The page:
Basic security and political instability have been significantly impeding African development despite the decades of aid flows to the continent. Security is necessary for sustained economic growth, but it alone does not produce development, rather its absence prevents long term growth from taking place. This, combined with political instability, undermines productivity and prevents the accumulation of private wealth and public sector growth.
Formed in 2002, the African Union is an organization composed of 53 African member states whose ambition is to foster economic integration and regional security among independent African countries. Alongside plans to create an African central bank, human rights commission, and a single African currency by 2023, the AU is also tasked with providing security to the region capable of combating the political instability and security concerns that have historically plagued the continent.
“Political instability at the local level, or conflicts that engulf regions, are together with minimal resources, the main obstacles in the way of the AU reaching the holy grail of Africa’s integration.”
Africa’s integration is reliant on a three pronged approach of development, local governance, and collective security. At the center of the African Union’s collective security apparatus is the African Standby Force. The ASF is being designed as a continental peacekeeping system of both civilian and military components, with the goal to create a 30,000 troop force from five contributing regional areas-East, West, Central, North, and South Africa-able to deploy and intervene in cases of conflict and instability across the country. Unlike a standing army, the ASF would consist of a quick response unit able to effectively and rapidly move in to prevent the emergence, or scale, of African conflicts that have historically engulfed the continent and prevented the conditions necessary for foreign investment and stable economic growth. This ‘African solution to African problems’ would remove the over reliance the continent has long had on UN and Western powers to intervene in African conflicts.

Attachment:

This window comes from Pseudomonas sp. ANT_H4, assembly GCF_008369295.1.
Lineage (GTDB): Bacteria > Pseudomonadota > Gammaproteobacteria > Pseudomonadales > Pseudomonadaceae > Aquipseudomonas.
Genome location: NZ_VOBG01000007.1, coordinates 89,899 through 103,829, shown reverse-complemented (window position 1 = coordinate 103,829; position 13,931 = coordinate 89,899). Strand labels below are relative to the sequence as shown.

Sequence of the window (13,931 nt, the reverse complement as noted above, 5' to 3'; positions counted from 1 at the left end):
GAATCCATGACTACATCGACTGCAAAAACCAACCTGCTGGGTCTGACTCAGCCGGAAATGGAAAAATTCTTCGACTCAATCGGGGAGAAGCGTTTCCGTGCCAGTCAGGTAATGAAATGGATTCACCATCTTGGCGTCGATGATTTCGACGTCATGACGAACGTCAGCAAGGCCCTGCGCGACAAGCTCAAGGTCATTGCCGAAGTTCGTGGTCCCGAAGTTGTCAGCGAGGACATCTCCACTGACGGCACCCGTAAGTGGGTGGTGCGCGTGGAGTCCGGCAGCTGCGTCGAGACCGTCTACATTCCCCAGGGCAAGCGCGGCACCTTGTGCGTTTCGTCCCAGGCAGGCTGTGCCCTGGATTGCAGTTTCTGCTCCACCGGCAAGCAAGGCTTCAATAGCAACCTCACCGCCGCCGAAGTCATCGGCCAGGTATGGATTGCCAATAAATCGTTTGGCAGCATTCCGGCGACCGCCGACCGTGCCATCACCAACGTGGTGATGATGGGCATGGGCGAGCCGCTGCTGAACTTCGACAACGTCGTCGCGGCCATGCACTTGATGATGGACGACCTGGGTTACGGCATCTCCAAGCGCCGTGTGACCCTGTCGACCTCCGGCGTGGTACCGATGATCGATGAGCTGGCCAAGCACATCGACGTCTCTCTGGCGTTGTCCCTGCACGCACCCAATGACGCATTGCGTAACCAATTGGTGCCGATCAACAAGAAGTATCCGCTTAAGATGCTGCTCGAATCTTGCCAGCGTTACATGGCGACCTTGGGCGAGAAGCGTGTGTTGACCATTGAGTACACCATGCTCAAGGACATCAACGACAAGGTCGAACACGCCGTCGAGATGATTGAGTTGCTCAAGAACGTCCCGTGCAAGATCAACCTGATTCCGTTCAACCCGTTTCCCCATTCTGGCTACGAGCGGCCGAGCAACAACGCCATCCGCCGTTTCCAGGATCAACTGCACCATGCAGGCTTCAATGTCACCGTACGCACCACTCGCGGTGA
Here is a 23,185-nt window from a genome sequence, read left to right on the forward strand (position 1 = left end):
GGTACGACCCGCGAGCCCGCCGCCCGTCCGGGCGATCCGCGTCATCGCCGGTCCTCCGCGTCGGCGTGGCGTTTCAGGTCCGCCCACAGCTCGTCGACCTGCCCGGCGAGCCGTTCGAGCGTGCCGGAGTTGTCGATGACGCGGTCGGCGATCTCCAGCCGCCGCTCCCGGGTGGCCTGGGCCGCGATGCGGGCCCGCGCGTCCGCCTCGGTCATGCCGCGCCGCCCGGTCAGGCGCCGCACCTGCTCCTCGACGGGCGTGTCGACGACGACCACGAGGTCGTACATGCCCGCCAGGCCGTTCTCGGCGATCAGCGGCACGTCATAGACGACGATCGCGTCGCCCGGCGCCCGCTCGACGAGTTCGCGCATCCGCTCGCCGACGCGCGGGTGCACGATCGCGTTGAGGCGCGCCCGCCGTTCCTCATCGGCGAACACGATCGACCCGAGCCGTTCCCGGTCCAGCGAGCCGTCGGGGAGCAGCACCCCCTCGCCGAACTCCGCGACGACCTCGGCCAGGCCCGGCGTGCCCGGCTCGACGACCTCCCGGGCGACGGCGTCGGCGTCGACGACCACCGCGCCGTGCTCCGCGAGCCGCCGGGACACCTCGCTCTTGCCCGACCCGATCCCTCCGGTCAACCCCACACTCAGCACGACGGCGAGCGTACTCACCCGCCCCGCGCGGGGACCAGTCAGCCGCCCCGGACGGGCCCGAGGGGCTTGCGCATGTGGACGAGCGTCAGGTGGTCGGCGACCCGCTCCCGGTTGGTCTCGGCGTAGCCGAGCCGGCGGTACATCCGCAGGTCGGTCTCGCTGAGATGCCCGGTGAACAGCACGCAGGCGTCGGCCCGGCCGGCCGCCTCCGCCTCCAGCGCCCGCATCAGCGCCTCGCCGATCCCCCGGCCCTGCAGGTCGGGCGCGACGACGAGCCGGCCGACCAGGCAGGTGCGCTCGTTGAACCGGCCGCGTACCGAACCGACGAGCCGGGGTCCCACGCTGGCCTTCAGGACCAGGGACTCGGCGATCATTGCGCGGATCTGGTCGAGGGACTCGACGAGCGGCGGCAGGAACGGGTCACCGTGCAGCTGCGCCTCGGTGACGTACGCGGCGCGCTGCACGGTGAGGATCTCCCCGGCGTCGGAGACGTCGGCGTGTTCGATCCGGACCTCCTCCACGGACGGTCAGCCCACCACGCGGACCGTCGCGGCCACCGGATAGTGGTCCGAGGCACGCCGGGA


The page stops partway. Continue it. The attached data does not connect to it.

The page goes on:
Originally designed to be operational in 2008, it was pushed back to 2010, then 2013, and most recently given a timeline of 2015, leaving reason to believe this deadline may go unmet as well. But recent events in Mali have served as a wakeup call for the African Standby Force. While the international community and African leaders were largely quick to praise French action in the region, it served to highlight Africa’s inability to secure its own interests and again rely on outsourcing its internal security to outside actors. Foreign intervention can provide the immediate on the ground security and law and order necessary for development to occur, but it alone is not equipped to offer the political stability and good governance conditions critical to future African integration. Political governance can only be attained when those in power are seen as legitimate-the governed are willingly governed by their own-and this must come from African forces. French boots on the ground in the former French owned African lands cannot provide for legitimacy in local systems, and is an unsustainable process for achieving real African development moving forward.
Nkosazana Dlamini-Zuma, the new chairperson of the AU commission, has called for new ways to address this old problem of African insecurity and instability, both with the formation of an ASF, as well as a more holistic approach which deals with the root causes that plague the nation and drive the ongoing conflict and stagnant economic climate.